When equal variances are present and the true difference is zero, the observed error rates from both the traditional t test and Welch's t test were very similar to the nominal error rates, which was expected because this condition meets the assumptions of the t test (Table 3). When control and treatment groups have unequal variance (i.e., effluent variance = 9 × the control variance), the traditional t test had a slightly higher type I error rate, but Welch's t test had a type I error rate similar to the expected value (Table 3). When the true response at the IWC is 0.75 × control mean (b = 0.75), and both populations have equal variances, α error rates were very similar to the expected error rate using both the traditional t test and Welch's t test (Table 3). When the true response at the IWC is 0.75 × control mean and population variances are not equal (i.e., effluent variance = 9 × the control variance), error rates were approximately 2 to 3% higher than expected using the traditional t test but similar to expected error rates using Welch's t test (Table 3). Higher type I error rates using the t test translates to more tests being declared toxic when in fact they are not. The Wilcoxon rank sum test did not perform better than either the traditional t test or Welch's t test in any of the situations.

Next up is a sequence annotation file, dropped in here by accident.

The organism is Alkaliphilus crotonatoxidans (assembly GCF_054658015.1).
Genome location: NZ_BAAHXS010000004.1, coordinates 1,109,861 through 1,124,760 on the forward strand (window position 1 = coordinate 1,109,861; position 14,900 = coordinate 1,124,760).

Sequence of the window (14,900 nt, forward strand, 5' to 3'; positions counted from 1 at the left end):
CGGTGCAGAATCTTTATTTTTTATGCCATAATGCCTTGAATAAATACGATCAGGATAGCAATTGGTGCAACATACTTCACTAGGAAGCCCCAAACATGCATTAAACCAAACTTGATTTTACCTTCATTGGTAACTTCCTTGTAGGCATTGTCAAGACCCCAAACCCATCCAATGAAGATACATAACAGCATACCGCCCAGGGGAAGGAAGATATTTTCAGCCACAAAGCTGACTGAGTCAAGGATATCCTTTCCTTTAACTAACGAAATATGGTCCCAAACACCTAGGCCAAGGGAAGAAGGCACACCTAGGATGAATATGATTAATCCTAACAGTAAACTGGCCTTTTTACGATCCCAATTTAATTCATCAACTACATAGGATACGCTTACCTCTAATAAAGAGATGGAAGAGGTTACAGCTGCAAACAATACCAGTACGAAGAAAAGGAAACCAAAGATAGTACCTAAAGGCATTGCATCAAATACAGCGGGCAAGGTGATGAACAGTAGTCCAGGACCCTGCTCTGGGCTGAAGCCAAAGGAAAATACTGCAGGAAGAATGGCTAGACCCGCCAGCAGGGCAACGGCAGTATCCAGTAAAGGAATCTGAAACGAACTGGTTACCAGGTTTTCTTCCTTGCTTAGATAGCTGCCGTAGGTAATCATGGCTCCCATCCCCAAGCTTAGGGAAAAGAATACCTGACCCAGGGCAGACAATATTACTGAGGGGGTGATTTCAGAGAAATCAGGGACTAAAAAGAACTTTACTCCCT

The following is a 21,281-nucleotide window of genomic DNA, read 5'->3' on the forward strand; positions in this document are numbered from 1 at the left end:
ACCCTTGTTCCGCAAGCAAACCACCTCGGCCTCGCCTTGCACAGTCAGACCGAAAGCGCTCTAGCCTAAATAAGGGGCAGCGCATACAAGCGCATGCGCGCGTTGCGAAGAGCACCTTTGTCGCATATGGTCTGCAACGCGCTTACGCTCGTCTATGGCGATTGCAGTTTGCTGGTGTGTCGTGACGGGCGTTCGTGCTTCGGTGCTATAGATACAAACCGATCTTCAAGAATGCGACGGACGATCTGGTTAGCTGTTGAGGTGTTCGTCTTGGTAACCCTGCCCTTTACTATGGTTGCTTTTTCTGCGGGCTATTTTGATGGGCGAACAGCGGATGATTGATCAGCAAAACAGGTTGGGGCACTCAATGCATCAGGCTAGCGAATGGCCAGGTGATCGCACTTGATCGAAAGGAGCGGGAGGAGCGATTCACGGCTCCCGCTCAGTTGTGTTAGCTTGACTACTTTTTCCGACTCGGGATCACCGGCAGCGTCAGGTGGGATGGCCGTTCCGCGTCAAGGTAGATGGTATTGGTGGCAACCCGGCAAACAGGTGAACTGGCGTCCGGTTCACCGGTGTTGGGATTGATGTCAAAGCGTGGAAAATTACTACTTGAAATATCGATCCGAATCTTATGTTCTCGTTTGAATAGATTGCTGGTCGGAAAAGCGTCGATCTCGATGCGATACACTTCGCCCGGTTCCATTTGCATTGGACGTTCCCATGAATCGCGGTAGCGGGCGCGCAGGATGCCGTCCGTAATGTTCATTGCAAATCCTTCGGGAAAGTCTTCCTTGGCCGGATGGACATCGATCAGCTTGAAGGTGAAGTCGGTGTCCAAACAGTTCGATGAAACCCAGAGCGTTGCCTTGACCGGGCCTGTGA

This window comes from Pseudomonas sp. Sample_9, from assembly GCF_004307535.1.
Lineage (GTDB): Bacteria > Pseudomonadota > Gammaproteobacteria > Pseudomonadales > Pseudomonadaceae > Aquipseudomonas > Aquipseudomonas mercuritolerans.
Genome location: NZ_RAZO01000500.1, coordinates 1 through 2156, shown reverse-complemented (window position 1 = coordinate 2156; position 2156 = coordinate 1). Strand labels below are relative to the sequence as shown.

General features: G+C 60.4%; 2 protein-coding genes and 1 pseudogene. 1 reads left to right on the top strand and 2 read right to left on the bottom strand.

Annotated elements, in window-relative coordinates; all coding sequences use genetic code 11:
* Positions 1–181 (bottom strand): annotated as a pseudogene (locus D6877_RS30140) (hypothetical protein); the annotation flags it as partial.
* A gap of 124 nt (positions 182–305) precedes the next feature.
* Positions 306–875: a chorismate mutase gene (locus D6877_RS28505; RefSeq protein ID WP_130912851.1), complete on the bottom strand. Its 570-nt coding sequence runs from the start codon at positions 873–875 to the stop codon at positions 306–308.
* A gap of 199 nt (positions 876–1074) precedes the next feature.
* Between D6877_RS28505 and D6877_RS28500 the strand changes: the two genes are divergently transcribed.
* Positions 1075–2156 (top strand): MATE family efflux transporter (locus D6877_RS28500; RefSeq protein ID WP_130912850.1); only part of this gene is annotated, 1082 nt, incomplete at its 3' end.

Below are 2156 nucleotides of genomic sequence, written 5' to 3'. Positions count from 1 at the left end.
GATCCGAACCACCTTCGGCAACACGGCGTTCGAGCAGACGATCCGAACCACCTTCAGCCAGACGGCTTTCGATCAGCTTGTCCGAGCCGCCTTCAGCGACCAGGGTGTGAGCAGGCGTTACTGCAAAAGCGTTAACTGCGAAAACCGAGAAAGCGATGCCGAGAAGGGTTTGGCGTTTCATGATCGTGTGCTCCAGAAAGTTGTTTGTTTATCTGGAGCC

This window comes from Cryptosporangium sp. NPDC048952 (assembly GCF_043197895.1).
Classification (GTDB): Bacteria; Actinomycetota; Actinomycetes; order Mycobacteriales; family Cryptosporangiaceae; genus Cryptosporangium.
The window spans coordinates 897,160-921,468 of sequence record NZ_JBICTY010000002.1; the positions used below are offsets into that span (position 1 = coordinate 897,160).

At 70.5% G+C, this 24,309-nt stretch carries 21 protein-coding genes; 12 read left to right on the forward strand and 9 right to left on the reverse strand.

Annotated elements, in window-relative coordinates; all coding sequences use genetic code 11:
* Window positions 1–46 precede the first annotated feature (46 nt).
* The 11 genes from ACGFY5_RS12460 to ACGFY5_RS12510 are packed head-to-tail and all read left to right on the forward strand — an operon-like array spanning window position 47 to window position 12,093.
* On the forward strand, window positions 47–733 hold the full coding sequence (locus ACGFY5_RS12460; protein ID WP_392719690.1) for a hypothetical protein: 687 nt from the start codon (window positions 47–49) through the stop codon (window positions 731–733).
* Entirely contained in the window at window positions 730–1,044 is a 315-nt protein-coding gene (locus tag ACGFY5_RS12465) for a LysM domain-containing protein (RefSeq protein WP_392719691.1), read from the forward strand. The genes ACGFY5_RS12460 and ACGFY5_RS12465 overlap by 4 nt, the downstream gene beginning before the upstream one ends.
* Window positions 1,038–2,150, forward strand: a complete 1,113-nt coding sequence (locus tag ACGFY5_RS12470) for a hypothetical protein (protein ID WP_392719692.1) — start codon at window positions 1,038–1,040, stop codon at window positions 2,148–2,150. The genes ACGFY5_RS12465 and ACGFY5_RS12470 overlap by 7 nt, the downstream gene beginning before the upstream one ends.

Table 3. Results of Monte Carlo simulations evaluating alpha error rate using either the traditional t test or Welch's t test with data having different relationships between control and effluent variancesa
 Alphaµc = µtµt = 0.75 µc
t testWelch t testWilcoxon rank sumt testWelch t testWilcoxon rank sum
  • The b value is set at 0.75. Results are based on 1,000,000 simulation runs per scenario.

  • a

    Smath image = control variance; Smath image = IWC variance; µc = control mean; and µt = IWC mean.

Smath image = Smath image0.0100.0100.0090.0090.0100.0100.005
Smath image = Smath image/90.0100.0130.0100.0140.0210.0100.013